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Re: Herbivore protection

On Wed, 28 May 1997, bruce thompson wrote:
>         Herding herbivorous mammals can travel with the herd within hours
> of birth.  I've never seen anything to indicate that hadrosaur or other
> duckbill dino chicks would have been similarly precocious.  If the
> hadrosaurs were tied down to a nest during breeding season, then whatever
> defensive strategy they used is mysterious indeed.  *chuckle*...I've got an
> image of Maiasaura employing the kildeer defense--luring predators away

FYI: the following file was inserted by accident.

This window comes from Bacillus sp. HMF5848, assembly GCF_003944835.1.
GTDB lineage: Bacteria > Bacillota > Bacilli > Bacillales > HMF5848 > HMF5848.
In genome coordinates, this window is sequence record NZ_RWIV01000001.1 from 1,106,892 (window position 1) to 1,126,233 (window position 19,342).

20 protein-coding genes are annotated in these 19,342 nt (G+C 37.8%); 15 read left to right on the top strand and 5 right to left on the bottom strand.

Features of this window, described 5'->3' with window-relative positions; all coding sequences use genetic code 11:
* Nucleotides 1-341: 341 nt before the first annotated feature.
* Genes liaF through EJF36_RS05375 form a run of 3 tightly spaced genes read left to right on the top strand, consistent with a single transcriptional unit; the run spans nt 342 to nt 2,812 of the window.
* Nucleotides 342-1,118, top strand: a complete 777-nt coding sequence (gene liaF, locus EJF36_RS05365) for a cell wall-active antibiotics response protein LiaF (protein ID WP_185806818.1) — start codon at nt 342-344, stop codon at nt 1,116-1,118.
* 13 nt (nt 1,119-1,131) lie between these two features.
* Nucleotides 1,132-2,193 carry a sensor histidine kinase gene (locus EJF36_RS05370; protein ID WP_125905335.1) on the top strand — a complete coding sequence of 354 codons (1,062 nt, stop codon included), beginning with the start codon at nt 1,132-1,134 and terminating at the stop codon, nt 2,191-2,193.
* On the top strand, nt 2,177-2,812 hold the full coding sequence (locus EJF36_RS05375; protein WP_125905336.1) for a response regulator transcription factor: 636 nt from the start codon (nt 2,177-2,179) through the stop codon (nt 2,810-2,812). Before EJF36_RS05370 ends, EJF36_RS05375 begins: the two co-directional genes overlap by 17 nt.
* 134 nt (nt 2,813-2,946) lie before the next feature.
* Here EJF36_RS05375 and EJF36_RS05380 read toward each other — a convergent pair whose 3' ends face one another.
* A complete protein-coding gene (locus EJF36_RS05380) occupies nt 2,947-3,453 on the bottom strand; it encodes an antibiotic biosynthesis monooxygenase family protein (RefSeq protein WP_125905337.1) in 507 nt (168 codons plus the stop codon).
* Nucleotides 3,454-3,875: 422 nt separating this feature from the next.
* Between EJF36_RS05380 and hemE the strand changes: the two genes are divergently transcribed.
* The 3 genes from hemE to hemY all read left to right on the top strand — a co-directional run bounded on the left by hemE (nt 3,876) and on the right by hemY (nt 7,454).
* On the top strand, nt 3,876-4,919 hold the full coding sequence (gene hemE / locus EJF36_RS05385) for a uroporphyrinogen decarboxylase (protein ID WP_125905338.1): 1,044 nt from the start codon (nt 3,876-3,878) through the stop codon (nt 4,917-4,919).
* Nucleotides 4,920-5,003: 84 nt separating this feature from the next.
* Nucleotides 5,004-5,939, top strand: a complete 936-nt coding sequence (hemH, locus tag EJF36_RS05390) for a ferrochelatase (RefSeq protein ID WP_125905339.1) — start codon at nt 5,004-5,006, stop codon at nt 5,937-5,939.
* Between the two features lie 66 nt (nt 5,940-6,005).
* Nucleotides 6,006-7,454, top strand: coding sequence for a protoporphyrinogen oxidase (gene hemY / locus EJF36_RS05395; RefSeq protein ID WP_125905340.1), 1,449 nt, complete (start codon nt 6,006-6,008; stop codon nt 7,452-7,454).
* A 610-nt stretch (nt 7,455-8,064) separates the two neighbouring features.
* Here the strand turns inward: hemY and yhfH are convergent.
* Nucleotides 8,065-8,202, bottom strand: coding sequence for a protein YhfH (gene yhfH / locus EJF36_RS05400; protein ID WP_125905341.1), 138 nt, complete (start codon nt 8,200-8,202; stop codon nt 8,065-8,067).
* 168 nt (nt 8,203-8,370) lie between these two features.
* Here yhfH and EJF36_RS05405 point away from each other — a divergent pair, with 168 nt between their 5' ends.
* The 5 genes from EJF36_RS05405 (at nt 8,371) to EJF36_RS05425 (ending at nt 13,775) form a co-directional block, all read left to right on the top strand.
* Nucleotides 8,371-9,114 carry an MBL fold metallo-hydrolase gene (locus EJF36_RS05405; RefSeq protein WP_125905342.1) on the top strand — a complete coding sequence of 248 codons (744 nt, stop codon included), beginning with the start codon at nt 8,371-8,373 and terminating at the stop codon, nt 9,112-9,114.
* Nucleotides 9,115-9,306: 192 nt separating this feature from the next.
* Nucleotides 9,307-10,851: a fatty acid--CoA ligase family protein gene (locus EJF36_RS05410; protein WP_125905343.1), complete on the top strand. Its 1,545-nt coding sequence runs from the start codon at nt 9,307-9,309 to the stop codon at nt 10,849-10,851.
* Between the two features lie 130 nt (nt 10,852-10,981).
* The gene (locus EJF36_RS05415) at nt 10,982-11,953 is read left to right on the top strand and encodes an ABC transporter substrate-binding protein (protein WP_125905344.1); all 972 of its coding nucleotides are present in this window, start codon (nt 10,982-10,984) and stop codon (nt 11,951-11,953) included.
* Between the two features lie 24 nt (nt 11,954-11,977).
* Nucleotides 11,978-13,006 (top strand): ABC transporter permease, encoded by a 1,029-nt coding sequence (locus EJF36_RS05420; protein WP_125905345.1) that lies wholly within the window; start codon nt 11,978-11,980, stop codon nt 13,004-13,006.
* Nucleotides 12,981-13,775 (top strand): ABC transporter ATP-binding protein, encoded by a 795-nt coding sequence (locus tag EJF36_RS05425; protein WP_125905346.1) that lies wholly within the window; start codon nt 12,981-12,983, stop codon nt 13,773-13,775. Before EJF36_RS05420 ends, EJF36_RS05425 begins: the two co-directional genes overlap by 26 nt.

> from the nest by pretending to be wounded.

I'm not sure, but aren't these behaviors usually associated with stealthy
nests.  They are performed, I think, to distract a predator from its
search.  Near an easily observable maiasaur nest a predator would, barring
other impediments, walk in and help itself to the easy pickens.  But I do
like the image and I believe any and all bird behaviors ought be entered
in for consideration.  In a discussion on sci.bio.ethology an alternate
hypothesis to active nest defence was predator satiation (or is it
swamping). I argued that in birds, long incubation times would provide
plenty of time for predator appetites to be recharged.  This would be
especially true for hadrosaurs which required what, six
weeks of incubation?